Gene mutations identified that cause Sertoli cell defects and affect male fertility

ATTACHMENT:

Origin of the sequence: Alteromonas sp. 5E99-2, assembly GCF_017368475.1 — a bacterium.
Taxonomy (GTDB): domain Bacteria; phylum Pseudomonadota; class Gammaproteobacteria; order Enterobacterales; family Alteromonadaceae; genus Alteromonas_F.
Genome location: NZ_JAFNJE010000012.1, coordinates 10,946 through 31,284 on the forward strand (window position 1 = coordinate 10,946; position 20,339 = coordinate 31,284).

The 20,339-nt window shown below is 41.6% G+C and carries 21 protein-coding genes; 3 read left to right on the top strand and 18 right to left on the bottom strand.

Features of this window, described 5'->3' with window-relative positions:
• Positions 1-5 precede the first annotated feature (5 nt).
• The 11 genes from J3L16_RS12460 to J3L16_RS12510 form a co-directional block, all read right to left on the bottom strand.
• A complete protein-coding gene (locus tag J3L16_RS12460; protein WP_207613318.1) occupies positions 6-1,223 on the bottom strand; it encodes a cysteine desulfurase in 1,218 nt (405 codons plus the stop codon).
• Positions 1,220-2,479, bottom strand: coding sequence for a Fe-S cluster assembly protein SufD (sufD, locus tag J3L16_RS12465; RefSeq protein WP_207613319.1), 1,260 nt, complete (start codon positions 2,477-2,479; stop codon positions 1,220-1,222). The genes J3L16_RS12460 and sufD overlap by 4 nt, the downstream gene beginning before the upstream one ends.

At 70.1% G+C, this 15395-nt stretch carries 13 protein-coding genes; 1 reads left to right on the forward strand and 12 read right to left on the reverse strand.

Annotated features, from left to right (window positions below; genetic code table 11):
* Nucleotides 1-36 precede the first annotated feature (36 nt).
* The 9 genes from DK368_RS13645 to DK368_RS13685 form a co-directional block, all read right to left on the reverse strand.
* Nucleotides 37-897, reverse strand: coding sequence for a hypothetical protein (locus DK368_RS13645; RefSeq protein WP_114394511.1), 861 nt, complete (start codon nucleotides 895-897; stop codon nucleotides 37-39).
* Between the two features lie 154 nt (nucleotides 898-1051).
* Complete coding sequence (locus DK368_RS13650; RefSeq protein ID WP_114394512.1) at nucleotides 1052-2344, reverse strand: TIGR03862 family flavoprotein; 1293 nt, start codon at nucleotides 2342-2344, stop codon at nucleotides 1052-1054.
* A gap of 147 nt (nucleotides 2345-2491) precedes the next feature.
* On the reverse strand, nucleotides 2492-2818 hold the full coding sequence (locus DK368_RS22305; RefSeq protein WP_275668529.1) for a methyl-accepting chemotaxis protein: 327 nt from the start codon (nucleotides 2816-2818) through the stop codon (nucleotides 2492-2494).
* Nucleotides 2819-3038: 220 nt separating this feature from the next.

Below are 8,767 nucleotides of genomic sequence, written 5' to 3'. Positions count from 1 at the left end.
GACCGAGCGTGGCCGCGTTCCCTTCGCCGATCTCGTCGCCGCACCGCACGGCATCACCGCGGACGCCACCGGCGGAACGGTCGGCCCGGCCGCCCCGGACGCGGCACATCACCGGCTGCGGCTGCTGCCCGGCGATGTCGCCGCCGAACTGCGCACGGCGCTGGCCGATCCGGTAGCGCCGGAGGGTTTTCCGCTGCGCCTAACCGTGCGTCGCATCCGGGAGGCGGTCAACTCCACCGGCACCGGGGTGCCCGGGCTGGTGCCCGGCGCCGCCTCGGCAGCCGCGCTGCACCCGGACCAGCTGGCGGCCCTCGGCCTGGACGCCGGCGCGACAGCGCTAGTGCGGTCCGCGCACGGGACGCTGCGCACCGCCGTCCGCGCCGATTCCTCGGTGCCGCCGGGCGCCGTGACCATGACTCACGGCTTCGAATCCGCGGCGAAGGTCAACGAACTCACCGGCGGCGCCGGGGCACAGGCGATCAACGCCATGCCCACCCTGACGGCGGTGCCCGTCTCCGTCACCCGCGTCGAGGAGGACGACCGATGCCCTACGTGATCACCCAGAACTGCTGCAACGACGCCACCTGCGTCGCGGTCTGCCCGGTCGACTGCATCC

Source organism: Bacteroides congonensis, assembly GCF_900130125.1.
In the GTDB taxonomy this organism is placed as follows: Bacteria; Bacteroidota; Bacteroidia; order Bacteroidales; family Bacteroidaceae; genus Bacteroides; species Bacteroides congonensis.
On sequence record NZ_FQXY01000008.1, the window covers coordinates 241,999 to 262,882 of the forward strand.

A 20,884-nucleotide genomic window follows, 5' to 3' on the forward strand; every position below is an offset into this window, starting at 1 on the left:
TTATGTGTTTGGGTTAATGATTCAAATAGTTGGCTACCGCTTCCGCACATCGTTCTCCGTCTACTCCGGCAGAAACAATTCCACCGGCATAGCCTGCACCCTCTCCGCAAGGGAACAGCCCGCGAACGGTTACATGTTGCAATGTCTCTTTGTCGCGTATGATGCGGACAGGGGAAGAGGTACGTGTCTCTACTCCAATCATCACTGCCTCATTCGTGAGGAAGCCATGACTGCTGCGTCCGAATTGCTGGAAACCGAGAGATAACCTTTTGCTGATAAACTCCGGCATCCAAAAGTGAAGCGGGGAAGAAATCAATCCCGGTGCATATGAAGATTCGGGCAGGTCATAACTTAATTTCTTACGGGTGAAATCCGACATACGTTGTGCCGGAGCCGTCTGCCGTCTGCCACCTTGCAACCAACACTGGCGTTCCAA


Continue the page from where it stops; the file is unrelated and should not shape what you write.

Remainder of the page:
Like impossibly numerous coloured handkerchiefs rammed inside a clown’s pocket, a densely-packed network of tubules fill the testes. Here millions of sperm are produced every hour, but any knot in the system can cause infertility. Mutations in the genes NM2A or NM2B cause infertility in mice, and in humans are linked to conditions from deafness to glomerulosclerosis. Investigating the mechanisms of disruption could have far-reaching implications. A study has shown that mice with one of these mutations had smaller testes and defects in their Sertoli cells – key players in sperm production, pictured in the tubules. Further experiments found that the microtubule cytoskeleton – the internal scaffold marked in green and red – was disorganised, and that both NM2A and NM2B must be silenced to affect fertility. Given the wide ranging impacts of these mutations in humans, findings like this could potentially breed improved treatments for more than fertility alone.
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